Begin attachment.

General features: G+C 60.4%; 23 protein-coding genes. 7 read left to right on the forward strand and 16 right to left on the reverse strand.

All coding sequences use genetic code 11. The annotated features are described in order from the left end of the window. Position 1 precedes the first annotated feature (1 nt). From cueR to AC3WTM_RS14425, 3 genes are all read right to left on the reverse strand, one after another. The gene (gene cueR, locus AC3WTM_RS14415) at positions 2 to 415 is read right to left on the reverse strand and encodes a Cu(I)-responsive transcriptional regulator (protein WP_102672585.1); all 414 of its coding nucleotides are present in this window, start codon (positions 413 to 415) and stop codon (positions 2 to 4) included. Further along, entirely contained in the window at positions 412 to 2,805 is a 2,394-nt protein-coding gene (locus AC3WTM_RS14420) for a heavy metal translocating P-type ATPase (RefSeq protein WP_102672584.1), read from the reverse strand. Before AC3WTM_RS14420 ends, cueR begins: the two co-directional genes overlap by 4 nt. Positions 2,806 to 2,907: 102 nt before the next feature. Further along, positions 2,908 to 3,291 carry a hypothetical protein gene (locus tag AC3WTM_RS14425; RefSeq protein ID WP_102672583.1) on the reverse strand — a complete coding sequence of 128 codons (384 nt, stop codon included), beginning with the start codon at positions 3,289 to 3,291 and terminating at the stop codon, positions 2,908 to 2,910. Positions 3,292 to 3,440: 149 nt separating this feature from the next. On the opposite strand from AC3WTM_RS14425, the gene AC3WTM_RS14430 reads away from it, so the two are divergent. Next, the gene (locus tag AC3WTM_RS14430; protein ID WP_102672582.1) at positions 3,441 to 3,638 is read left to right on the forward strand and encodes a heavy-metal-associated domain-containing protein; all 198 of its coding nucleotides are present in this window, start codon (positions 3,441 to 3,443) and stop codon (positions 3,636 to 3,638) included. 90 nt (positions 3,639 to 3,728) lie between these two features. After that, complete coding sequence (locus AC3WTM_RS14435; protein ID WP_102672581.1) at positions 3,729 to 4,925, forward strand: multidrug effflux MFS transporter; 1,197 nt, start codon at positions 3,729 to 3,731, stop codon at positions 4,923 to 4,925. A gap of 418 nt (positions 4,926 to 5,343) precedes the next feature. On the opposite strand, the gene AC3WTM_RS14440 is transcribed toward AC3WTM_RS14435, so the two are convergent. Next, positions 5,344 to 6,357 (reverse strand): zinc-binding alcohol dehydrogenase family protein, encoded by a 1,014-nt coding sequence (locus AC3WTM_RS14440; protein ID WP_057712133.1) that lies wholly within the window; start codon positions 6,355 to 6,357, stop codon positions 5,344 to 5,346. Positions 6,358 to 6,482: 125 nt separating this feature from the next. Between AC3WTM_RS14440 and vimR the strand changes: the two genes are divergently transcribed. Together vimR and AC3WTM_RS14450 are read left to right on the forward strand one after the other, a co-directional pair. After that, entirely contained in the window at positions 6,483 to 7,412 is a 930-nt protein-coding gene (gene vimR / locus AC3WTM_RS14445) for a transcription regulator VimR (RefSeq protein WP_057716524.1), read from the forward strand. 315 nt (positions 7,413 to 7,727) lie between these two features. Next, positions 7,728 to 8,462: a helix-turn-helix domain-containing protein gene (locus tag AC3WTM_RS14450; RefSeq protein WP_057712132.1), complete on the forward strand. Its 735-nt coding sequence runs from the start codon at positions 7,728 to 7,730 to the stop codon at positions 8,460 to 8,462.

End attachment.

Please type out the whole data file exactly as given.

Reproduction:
General features: G+C 60.4%; 23 protein-coding genes. 7 read left to right on the forward strand and 16 right to left on the reverse strand.

All coding sequences use genetic code 11. The annotated features are described in order from the left end of the window. Position 1 precedes the first annotated feature (1 nt). From cueR to AC3WTM_RS14425, 3 genes are all read right to left on the reverse strand, one after another. The gene (gene cueR, locus AC3WTM_RS14415) at positions 2 to 415 is read right to left on the reverse strand and encodes a Cu(I)-responsive transcriptional regulator (protein WP_102672585.1); all 414 of its coding nucleotides are present in this window, start codon (positions 413 to 415) and stop codon (positions 2 to 4) included. Further along, entirely contained in the window at positions 412 to 2,805 is a 2,394-nt protein-coding gene (locus AC3WTM_RS14420) for a heavy metal translocating P-type ATPase (RefSeq protein WP_102672584.1), read from the reverse strand. Before AC3WTM_RS14420 ends, cueR begins: the two co-directional genes overlap by 4 nt. Positions 2,806 to 2,907: 102 nt before the next feature. Further along, positions 2,908 to 3,291 carry a hypothetical protein gene (locus tag AC3WTM_RS14425; RefSeq protein ID WP_102672583.1) on the reverse strand — a complete coding sequence of 128 codons (384 nt, stop codon included), beginning with the start codon at positions 3,289 to 3,291 and terminating at the stop codon, positions 2,908 to 2,910. Positions 3,292 to 3,440: 149 nt separating this feature from the next. On the opposite strand from AC3WTM_RS14425, the gene AC3WTM_RS14430 reads away from it, so the two are divergent. Next, the gene (locus tag AC3WTM_RS14430; protein ID WP_102672582.1) at positions 3,441 to 3,638 is read left to right on the forward strand and encodes a heavy-metal-associated domain-containing protein; all 198 of its coding nucleotides are present in this window, start codon (positions 3,441 to 3,443) and stop codon (positions 3,636 to 3,638) included. 90 nt (positions 3,639 to 3,728) lie between these two features. After that, complete coding sequence (locus AC3WTM_RS14435; protein ID WP_102672581.1) at positions 3,729 to 4,925, forward strand: multidrug effflux MFS transporter; 1,197 nt, start codon at positions 3,729 to 3,731, stop codon at positions 4,923 to 4,925. A gap of 418 nt (positions 4,926 to 5,343) precedes the next feature. On the opposite strand, the gene AC3WTM_RS14440 is transcribed toward AC3WTM_RS14435, so the two are convergent. Next, positions 5,344 to 6,357 (reverse strand): zinc-binding alcohol dehydrogenase family protein, encoded by a 1,014-nt coding sequence (locus AC3WTM_RS14440; protein ID WP_057712133.1) that lies wholly within the window; start codon positions 6,355 to 6,357, stop codon positions 5,344 to 5,346. Positions 6,358 to 6,482: 125 nt separating this feature from the next. Between AC3WTM_RS14440 and vimR the strand changes: the two genes are divergently transcribed. Together vimR and AC3WTM_RS14450 are read left to right on the forward strand one after the other, a co-directional pair. After that, entirely contained in the window at positions 6,483 to 7,412 is a 930-nt protein-coding gene (gene vimR / locus AC3WTM_RS14445) for a transcription regulator VimR (RefSeq protein WP_057716524.1), read from the forward strand. 315 nt (positions 7,413 to 7,727) lie between these two features. Next, positions 7,728 to 8,462: a helix-turn-helix domain-containing protein gene (locus tag AC3WTM_RS14450; RefSeq protein WP_057712132.1), complete on the forward strand. Its 735-nt coding sequence runs from the start codon at positions 7,728 to 7,730 to the stop codon at positions 8,460 to 8,462.